Joe Davidson

Del Oro’s versatile Mason Hurst hurts for all the right reasons

Mason Hurst (2), evading a would-be tackler against Inderkum on Friday, is Del Oro’s do-everything star.
Mason Hurst (2), evading a would-be tackler against Inderkum on Friday, is Del Oro’s do-everything star.

Mason Hurst plays virtually every down on Friday nights, and he feels it every Saturday morning, too.

Right down to his toes.

Del Oro High School’s versatile senior playmaker is known for his full-bore frenetic approach to football, embracing something of a Captain Crash motto. The Golden Eagles are a team united, a veteran group seeking a repeat CIF State Bowl championship with strong play by quarterback Stone Smartt and running backs Camrion Davis and Dalton Gee, but the guy who makes this group hum is Hurst.

“He’s everything for us,” Smartt said. “Great player, great teammate.”

And Hurst pays a painful price to be that teammate: welts, bruises, scrapes and more as he labors to even sit up.

“I’m so sore that I can’t get out of bed in the morning,” Hurst said. “My torso is torn to shreds. My legs hurt, my back, calves, cramping, jersey’s ripped. It’s like I went through a mountain lion attack.”

Imagine the damage to that cat, then. Hurst has regular Monday appointments with a chiropractor to work out all the kinks.

Hurst is as skilled as he is physical. At 6-foot-1 and 185 pounds, he is quick enough to track down ballcarriers as a defensive back – playing cornerback or safety – recording 73 tackles, and he’s explosive after receptions, producing 66 catches for a school-record 1,367 yards and 15 touchdowns, averaging 20.7 yards a pop. Hurst has scored on receptions, kickoff returns, punt returns and two-point conversions. He even helps teammates fasten their shoulder pads before games.

“Mason’s been incredible for us, one of the greatest players we’ve ever had here,” said Del Oro coach Casey Taylor, whose team is coming off its sixth section championship since 2005 and faces Bakersfield on Saturday night in a CIF Northern California Regional Division I-A title game in Loomis.

For a guy in constant motion, Hurst played the lead role in Del Oro’s in-game “Mannequin Challenge” during a two-point conversion in a 50-10 victory over Antelope in a Sac-Joaquin Section semifinal. All 11 Del Oro players stood frozen, each striking a pose as Antelope players watched in bewilderment. Most of the offensive line suddenly lined up on the left side of the field and the ball was snapped between Smartt’s legs directly to Hurst, who raced into the end zone.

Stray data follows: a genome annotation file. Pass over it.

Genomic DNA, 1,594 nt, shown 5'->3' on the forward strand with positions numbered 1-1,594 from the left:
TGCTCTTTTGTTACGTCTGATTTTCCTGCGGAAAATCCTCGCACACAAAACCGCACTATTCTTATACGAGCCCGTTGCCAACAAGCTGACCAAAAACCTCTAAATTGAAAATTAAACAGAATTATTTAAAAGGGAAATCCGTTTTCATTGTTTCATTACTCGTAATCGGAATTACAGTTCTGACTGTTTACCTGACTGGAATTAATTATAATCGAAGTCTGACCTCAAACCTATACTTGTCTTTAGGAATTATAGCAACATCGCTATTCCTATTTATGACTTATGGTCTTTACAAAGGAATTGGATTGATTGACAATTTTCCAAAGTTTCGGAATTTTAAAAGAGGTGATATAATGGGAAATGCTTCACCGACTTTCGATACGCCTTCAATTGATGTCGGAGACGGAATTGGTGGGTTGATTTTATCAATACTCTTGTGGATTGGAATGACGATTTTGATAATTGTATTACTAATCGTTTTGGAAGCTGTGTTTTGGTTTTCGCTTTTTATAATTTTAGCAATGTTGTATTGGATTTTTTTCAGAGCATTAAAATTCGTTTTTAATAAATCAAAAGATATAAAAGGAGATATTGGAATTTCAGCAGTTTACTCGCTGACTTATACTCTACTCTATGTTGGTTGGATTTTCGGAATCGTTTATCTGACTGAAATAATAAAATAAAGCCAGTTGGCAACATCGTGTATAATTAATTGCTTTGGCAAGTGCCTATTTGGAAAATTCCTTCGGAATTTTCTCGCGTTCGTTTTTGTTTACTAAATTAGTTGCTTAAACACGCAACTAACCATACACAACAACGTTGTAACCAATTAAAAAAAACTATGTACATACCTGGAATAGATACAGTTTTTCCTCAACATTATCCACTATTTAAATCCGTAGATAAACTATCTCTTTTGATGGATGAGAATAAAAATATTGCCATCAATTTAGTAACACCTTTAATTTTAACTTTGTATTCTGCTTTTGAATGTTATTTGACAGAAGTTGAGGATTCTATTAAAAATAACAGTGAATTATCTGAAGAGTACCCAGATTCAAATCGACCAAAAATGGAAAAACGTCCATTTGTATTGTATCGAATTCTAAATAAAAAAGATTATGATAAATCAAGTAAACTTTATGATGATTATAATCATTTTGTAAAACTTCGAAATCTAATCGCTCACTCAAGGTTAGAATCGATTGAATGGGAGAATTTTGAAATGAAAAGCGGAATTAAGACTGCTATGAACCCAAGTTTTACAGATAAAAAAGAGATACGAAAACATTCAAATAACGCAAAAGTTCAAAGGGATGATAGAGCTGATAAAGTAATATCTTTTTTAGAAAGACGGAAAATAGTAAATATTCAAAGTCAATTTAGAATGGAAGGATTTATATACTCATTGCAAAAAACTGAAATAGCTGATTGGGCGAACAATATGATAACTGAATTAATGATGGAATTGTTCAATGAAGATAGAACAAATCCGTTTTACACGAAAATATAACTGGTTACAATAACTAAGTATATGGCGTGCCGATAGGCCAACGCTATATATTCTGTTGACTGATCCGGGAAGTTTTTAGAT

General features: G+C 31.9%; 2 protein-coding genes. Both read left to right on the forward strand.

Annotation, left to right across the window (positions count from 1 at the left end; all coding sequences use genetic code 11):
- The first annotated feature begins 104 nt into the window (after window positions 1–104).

The highlight, which has nearly 350,000 views on YouTube, earned a spot this week on the segment, “C’mon Man!” shown during ESPN’s “Monday Night Football” broadcast.

“We had fun with it,” Hurst said. “If you’re not having a little fun, then we’re taking this game too seriously.”

A 3.2 student, Hurst has generated recruiting interest from Sacramento State, UC Davis, UNLV, Nevada, Cal Poly and Hawaii. There’s always a place for a player who can do a bit of everything.

“Sometimes, the process is stressful, but it’s a great experience, and I’m fortunate to have the chance,” Hurst said. “I have to try and set myself apart. There are thousands of other high school kids in the country exactly like me – same height, same weight, same speed. I love to be on the field, to be involved. Put me at running back, receiver, defense, special teams ... anything to help us win.”

Football is a family affair for the Hursts of Loomis. Mason is one of five boys, following in the Del Oro footsteps of Logan, a redshirt freshman running back for Washington, and leading the way for younger brother Dawson, a Golden Eagles teammate. Their mother, Michelle, is among a throng of family and friends who soak in the action. But she doesn’t watch through closed fingers, fearing injury in a rough-and-tumble sport.

“As a mom of five boys, very little makes me anxious or nervous anymore,” Michelle said. “Thankfully, I’m not a worrier. Watching my boys play football I feel joy, excitement and pride. I’m aware of the risks, and unfortunately they have been hurt. But the benefits far outweigh the risks. The brotherhood, responsibility and life lessons are helping to mold and prepare them for the future.”

Joe Davidson: 916-321-1280, @SacBee_JoeD